My reign as most verbose Justin Timberlake fanboy on the Internet is not yet complete. Thus, some links to augment the review of "SexyBack".
- The Observer has a lengthy review/interview on the eve of the publicity tour for FutureSex/LoveSounds:
He's off again. 'SexyBack', an urgent, pulsing track, a cocktail of soaring, distorted vocals and heavy, electronic chords threaded together with rap, seems to be the album's mission statement. Like many of his new songs, it is musically complex; a fusion of rap, rock, funk, soul, gospel, new wave, opera, world music... everything, really. But it certainly does sexy alright: everyone's nodding their heads and mopping their brows, and it's only 8.40am. While the futuristic element looms large - 'the musical landscape of Tron', as someone rather lyrically describes it - Timberlake's familiar percussive beats and high, soulful voice are all still very much in place. 'That's the Prince influence,' he says of the vocals.
- Kelefa Sanneh in The New York Times points out that pop music is supposed to be sexy. Let's see here...
Plenty of male pop stars through the ages have flaunted their own appeal. But it’s been nearly two decades since Prince posed naked on the cover of “Lovesexy” (perhaps that coinage helped inspire “SexyBack”), and the taboo against male preening is stronger than ever. For example, “Sexy Love,” a hit by the R&B singer Ne-Yo, conforms to the current status quo: unlike Mr. Timberlake, Ne-Yo goes out of his way to let listeners know he’s describing a woman (“I’m so addicted to how she’s the sweetest drug”), not himself.
- The requisite link to Justified, Justin Timberlake's debut solo album. Highly recommended.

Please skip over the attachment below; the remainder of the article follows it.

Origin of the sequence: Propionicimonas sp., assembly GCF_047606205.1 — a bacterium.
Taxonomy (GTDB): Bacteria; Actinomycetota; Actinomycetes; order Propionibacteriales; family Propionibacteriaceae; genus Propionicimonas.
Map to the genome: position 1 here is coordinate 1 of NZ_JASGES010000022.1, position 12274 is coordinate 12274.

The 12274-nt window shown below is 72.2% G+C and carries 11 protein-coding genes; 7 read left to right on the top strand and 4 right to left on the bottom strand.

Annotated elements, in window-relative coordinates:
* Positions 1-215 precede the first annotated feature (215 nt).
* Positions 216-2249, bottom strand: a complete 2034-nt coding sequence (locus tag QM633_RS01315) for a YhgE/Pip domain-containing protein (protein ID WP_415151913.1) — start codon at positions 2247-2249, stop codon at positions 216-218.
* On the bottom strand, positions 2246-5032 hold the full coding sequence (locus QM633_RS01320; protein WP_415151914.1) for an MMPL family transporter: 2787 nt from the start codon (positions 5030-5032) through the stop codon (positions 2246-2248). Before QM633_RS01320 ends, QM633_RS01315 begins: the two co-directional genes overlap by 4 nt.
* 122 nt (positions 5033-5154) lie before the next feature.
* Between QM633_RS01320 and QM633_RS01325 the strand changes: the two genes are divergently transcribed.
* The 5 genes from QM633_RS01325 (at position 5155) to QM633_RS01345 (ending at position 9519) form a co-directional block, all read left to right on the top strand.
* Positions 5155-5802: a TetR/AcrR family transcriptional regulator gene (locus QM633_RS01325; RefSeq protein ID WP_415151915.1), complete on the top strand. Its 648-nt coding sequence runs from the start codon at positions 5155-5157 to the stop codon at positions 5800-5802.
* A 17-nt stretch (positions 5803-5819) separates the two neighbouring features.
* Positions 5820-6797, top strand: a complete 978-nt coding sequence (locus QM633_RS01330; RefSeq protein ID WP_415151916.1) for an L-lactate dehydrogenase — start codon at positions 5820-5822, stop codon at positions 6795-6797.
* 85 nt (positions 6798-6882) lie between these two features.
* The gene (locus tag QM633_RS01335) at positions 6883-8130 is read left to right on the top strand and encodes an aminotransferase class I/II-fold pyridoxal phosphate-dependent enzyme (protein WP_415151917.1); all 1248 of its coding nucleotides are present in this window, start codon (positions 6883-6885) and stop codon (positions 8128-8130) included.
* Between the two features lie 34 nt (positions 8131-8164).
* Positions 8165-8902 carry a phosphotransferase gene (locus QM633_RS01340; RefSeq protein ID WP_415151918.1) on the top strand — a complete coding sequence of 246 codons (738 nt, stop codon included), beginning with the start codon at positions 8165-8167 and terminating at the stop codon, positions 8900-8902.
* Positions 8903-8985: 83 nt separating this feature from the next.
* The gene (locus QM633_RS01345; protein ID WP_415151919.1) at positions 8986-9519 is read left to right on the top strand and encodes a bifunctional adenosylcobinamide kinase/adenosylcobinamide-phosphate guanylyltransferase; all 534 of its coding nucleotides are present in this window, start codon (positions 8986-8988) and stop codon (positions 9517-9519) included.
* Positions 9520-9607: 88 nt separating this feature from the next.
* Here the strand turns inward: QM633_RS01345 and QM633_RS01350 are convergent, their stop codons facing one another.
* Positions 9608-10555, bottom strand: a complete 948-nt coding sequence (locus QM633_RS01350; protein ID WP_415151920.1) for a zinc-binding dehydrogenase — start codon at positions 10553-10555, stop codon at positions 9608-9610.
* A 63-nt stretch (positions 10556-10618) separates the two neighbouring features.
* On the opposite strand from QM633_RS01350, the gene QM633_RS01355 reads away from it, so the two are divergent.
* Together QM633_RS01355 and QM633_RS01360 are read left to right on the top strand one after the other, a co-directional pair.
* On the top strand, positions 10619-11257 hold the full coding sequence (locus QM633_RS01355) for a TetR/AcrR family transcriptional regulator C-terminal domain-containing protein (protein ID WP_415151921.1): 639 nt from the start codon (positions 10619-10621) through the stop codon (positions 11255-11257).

- An interesting Stylus Magazine article reassessing Wham's Music from the Edge of Heaven. Money quote: "The ‘80s analogue to Justin isn’t Jacko, but George Michael, and not (just) ‘cause he’s a whiter shade of pale." I disagree, but it's worth a read.
- I mentioned Pitchfork and ILX (a.k.a. I Love Music). I didn't realize a significant number of my readers don't know these sites; They're the web's best sources for pretentious record reviews and pretentious record reviewers, respectively. I say that with no small amount of admiration, since I spent some time with music critics in one of my past lives. At least the ILM crew tends to have a sense of humor. I figured there'd be a thread for me, and hey whadaya know? Here it is.
- Oh, and despite my hate of jargon, some slipped in last time. "EPK" is the record-industry abbreviation for an electronic press kit; When you see stock footage of an artist plugging their record to an anonymous interviewer, or see the same 3 quotes about their new album show up in every press review, you're seeing the results of a well-constructed EPK. Think of it as a very elaborate multimedia press release.